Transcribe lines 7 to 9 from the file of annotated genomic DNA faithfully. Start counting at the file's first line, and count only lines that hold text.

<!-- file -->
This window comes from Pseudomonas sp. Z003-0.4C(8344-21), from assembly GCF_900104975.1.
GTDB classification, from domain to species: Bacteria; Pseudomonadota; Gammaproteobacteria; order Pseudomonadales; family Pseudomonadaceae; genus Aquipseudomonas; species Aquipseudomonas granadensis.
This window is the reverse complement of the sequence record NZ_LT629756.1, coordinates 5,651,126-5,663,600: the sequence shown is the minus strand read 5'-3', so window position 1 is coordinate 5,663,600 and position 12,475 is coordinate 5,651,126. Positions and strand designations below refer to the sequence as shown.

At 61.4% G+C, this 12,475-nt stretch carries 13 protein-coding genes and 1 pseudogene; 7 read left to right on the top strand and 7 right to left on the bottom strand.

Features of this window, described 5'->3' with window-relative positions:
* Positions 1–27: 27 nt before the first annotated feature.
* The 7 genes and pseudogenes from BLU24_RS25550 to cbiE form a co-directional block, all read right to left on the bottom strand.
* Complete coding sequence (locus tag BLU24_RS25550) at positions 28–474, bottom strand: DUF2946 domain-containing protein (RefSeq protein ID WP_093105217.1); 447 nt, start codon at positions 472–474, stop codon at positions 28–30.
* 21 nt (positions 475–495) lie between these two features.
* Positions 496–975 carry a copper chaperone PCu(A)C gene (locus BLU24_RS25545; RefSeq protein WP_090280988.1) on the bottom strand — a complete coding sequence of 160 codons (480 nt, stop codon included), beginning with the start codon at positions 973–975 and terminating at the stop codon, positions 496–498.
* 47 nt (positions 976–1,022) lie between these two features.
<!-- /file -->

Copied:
* The 7 genes and pseudogenes from BLU24_RS25550 to cbiE form a co-directional block, all read right to left on the bottom strand.
* Complete coding sequence (locus tag BLU24_RS25550) at positions 28–474, bottom strand: DUF2946 domain-containing protein (RefSeq protein ID WP_093105217.1); 447 nt, start codon at positions 472–474, stop codon at positions 28–30.
* 21 nt (positions 475–495) lie between these two features.